NASHUA, NEW HAMPSHIRE – MAY 15: Democratic presidential candidate U.S. Sen. Kamala Harris (D-CA) speaks at a campaign stop on May 15, 2019 in Nashua, New Hampshire. The Democrat and California senator is looking to differentiate herself from current front runner former Vice President Joe Biden who recently took a campaign swing through New Hampshire. (Photo by Spencer Platt/Getty Images)

 

As Americans fire up the grill, dust off the cornhole board and watch the fireworks this Fourth of July, there’s one inescapable discussion to be had over hamburgers and hotdogs: who will take on Donald Trump in 2020?

It’s never been more likely that person will be a woman. A record six female candidates have entered the race for the Democratic presidential nominee, and polls following the first round of debates show two women in particular on the rise: Kamala Harris and Elizabeth Warren.

Warren, 70, is a Massachusetts Senator and academic with solid plans for economic equality across America, and an incredible rags-to-riches story: the daughter of an Oklahoma janitor, she became a law school professor.

But if the Democratic party does elect a woman to go head-to-head with Trump next year, it seems more likely to be Harris, 54, a California senator, the state’s former Attorney-General, and an ex-prosecutor. Why? Because according to a poll, 82% of Democratic voters believe the top priority when choosing a presidential candidate for 2020 is if the person can beat Trump –  and so far Harris has made the most convincing case.

Her fearlessness and tenacity opposite old, powerful men was evident in the first round of Democratic debates when Harris took on Joe Biden, former US Vice-President and currently the front-runner for winning the Democratic candidacy. In what became the most viral moment of the two nights of debate, Harris was fierce, yet composed and focused, as she confronted Biden about his record on race.

In the days following that moment, CNBC reported:

“Harris’ average support jumped to 14.7% on Wednesday, up from 7% on June 25, the day before the two-day debate started. An average of 27.2% of respondents supported Biden as of Wednesday, a drop from 32.1% on June 25.”

And she isn’t slowing down. Harris might be spending Independence Day relaxing with family and friends, but the day before, she was ruthlessly taking on Donald Trump, calling him out as a predator as she spoke at an event in Iowa.

“I took on successfully and I prosecuted the big banks when they preyed on homeowners,” Harris said.

OAKLAND, CA – JANUARY 27: U.S. Senator Kamala Harris (D-CA) speaks to her supporters during her presidential campaign launch rally in Frank H. Ogawa Plaza on January 27, 2019, in Oakland, California. Twenty thousand people turned out to see the Oakland native launch her presidential campaign in front of Oakland City Hall. (Photo by Mason Trinca/Getty Images)

“I prosecuted the pharmaceutical companies when they preyed on seniors. I have prosecuted transnational criminal organisations when they preyed on women and children. I know predators, and we have a predator living in the White House.”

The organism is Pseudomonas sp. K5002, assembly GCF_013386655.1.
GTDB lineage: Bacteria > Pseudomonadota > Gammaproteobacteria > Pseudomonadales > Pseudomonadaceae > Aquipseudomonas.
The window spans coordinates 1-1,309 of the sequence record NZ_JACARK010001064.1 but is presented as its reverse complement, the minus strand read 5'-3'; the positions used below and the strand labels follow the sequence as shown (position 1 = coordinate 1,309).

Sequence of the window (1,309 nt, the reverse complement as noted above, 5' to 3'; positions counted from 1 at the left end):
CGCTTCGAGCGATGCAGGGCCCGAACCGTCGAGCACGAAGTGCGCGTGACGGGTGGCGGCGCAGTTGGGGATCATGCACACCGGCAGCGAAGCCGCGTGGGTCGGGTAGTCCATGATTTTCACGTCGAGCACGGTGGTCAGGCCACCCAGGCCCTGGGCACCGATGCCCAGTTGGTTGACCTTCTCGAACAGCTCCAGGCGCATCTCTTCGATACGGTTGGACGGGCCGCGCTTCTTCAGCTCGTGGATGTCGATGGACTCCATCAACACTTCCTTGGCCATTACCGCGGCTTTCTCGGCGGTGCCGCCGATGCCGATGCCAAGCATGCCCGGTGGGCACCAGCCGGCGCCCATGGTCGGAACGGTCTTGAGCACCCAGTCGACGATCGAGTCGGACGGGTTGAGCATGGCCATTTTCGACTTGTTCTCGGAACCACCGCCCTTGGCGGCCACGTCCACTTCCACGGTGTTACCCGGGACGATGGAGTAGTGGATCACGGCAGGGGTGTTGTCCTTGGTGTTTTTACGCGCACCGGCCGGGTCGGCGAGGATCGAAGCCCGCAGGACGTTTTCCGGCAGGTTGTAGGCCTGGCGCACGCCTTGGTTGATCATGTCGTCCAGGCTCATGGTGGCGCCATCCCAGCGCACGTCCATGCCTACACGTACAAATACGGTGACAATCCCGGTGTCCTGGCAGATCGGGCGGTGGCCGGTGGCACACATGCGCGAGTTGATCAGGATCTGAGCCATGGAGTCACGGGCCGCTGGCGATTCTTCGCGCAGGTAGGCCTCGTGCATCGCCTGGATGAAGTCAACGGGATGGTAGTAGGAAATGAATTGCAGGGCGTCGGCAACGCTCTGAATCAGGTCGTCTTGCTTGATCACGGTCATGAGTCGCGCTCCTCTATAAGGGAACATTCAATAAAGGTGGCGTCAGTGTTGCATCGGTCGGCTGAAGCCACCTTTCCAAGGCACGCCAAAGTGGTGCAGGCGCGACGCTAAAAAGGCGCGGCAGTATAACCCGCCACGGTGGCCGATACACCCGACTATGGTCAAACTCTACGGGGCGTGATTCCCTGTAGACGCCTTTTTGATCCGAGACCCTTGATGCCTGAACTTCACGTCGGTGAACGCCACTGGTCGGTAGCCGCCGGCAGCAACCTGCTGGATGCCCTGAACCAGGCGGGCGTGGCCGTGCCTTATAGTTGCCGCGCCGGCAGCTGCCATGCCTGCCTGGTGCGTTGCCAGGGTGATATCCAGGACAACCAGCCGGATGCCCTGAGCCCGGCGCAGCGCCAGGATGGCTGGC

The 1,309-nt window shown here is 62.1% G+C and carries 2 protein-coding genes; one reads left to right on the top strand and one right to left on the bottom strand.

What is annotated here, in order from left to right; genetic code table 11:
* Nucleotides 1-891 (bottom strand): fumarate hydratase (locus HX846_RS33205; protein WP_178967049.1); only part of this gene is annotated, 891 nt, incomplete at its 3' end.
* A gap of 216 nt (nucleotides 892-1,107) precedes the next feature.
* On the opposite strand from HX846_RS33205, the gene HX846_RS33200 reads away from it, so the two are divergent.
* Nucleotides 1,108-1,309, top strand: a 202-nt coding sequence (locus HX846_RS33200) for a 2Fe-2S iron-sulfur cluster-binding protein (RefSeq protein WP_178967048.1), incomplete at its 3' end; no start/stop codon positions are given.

Harris said Trump has a “predatory nature and predatory instincts” and that predators “prey on the vulnerable,” the Des Moines Register reported.

“And the thing about predators,” she concluded, “you must, most importantly know, [is that] predators are cowards.”

Harris is smart. She knows voters want a leader they believe can take on and win against Trump, and she’s doing everything she can to prove she’s tough enough.

There’s no doubt Harris could run circles around Trump in a debate, as could Warren and some of the other female candidates, such as Kirsten Gillibrand and Tulsi Gabbard. The question is, are American voters still hurting from 2016, when Hillary Clinton, running against Trump, faced sexist double-standards and extra scrutiny based on the fact she’s a woman? Are they afraid that electing a female Democratic nominee could see Trump win again?

ST LOUIS, MO – OCTOBER 09: Democratic presidential nominee former Secretary of State Hillary Clinton (L) and Republican presidential nominee Donald Trump listen during the town hall debate at Washington University on October 9, 2016 in St Louis, Missouri. This is the second of three presidential debates scheduled prior to the November 8th election. (Photo by Saul Loeb-Pool/Getty Images)

It’s certainly a concern. As The New York Times reported this week:

“Privately, Democratic strategists, candidates and officials say they’ve been alarmed by how deeply doubts about female electability have taken hold. In polling, interviews and focus groups, a portion of the party’s voters suggest they’re eager to see a woman on the ticket but fear that putting her in the top slot could cost them the White House — again. The question comes up frequently in early primary states, including at events organized for female voters.

However, it seems for many Democratic supporters gender is not a big concern – but they believe it is for others. A poll found 74% of Democratic voters said they would vote for a female president, but 33% think their neighbours would not.

Sounds like they need to give their neighbours – and the candidates – more credit.

thoughts?